Friday, September 11, 2009
The Immense Value of Doing (Almost) Nothing
Last week was a week off for our apprentices (and sort of for staff, too). It came at the conclusion of Contending, the fourth learning posture of our year. Contending is usually pretty intense and for some reason both it and the posture before it seemed to go on forever. Just in August: our community said goodbye to the Stewart family, transitioned into some new leadership roles as a staff team, hosted a 2-week Road Trip, explored issues of spiritual warfare and injustice, and engaged a month-long practice of the discipline of Simplicity. The week off was very timely for me, and I suspect for most of our community as well.
I've never been much of one for taking vacations where I do nothing. I generally want to go somewhere that I can "see stuff." Whether it's art galleries in Paris, Napoleon’s villa on Elba, beautiful scenery in Cape Town, or Addo Elephant Park near Port Elizabeth, I usually want to do stuff and see things, to experience whatever new place I'm in to the fullest... more than just hang out. But last week I knew that was the last thing I needed.
Instead of going somewhere to do something, I went to a small bush camp in a game reserve about 45 minutes away, with my sole goal being that of sitting by a pool and reading. I accomplished that goal. Swimmingly, one might say.
My three days away followed this general schedule:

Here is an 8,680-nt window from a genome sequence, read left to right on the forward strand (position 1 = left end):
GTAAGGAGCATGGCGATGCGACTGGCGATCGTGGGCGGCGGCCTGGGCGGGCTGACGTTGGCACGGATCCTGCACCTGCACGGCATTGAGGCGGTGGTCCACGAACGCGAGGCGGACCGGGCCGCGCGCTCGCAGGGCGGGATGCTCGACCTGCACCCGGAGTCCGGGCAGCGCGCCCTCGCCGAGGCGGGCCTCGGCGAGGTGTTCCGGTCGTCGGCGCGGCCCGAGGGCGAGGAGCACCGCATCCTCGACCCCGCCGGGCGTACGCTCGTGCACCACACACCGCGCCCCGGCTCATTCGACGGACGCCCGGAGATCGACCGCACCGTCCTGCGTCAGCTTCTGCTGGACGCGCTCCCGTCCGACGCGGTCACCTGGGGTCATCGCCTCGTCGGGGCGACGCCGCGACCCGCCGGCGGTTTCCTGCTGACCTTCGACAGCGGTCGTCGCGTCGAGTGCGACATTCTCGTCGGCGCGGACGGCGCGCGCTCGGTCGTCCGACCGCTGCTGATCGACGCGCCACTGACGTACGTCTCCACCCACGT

Sit on the veranda and eat breakfast while watching birds.
Change from pajamas to bathing suit.
Walk across the dirt road to the very small pool.
Lie on beach towel next to pool and read.
Get in pool.
Lie on beach towel next to pool and dry off in the sun.
Read some more.
Walk back across the road to the chalet.
Sit on veranda and eat lunch.
Sit by the pool and read.
Wander trails around the bush camp, looking at animals.
Sit on the veranda and eat dinner while watching the sunset.
Lie on bed and read.
Listen to music.
Go to sleep.
One of the things I realized during this brief time away:
I spend too much time multi-tasking. Multi-tasking may feel productive, but it also makes me feel rushed and scattered. This creeps in even with a small thing I do all the time: listening to music and reading while making dinner. When doing three things at once, I'm not really experiencing any one of them fully. Perhaps none of those things require my full attention, but they definitely feel different when given my full attention. For the most part, I refrained from this kind of simultaneous activity while on my retreat, and I found my mind more present in each activity. I was able to more fully experience whatever I was doing—and find rest in it. I was also better able to think. Amazingly. =)
I now realize the great value of a vacation where you do nothing. I came back from these brief few days feeling far more rested than I have in a long time. We began the Imagining posture on Monday, and I have been thoroughly enjoying the week. Never mind the fact that this is my favorite posture of the apprenticeship... I think much of my energy and excitement and readiness to be fully present this past week is in part due to three days of doing nothing. I highly recommend it.